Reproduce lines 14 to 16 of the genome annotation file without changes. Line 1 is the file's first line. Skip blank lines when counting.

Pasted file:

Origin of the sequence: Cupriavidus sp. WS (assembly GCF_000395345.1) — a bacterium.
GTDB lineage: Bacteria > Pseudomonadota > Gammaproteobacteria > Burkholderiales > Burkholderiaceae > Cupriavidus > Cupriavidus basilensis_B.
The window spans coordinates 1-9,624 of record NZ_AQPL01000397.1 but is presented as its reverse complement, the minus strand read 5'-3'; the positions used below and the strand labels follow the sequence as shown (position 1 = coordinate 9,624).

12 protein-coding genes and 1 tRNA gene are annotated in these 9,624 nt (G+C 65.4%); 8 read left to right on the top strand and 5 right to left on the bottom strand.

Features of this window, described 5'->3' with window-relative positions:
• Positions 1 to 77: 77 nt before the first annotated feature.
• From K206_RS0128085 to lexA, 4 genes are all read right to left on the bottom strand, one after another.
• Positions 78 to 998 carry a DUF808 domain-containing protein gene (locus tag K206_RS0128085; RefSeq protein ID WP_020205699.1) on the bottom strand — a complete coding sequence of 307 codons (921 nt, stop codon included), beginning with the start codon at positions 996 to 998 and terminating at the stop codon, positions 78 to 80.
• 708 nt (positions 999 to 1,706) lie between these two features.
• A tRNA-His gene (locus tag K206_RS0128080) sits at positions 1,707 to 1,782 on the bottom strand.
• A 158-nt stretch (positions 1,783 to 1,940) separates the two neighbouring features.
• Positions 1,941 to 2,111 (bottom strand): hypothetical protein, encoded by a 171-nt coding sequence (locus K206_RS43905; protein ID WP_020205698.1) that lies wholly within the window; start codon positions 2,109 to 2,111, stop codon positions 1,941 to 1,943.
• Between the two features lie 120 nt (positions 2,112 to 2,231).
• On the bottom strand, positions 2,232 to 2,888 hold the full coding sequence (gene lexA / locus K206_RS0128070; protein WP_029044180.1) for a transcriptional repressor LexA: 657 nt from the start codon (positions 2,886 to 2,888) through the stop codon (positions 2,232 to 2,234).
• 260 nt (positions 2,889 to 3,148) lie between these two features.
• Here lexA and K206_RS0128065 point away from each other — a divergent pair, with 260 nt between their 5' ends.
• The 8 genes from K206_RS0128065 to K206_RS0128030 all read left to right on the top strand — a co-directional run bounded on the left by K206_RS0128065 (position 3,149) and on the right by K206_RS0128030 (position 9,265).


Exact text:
• On the bottom strand, positions 2,232 to 2,888 hold the full coding sequence (gene lexA / locus K206_RS0128070; protein WP_029044180.1) for a transcriptional repressor LexA: 657 nt from the start codon (positions 2,886 to 2,888) through the stop codon (positions 2,232 to 2,234).
• 260 nt (positions 2,889 to 3,148) lie between these two features.
• Here lexA and K206_RS0128065 point away from each other — a divergent pair, with 260 nt between their 5' ends.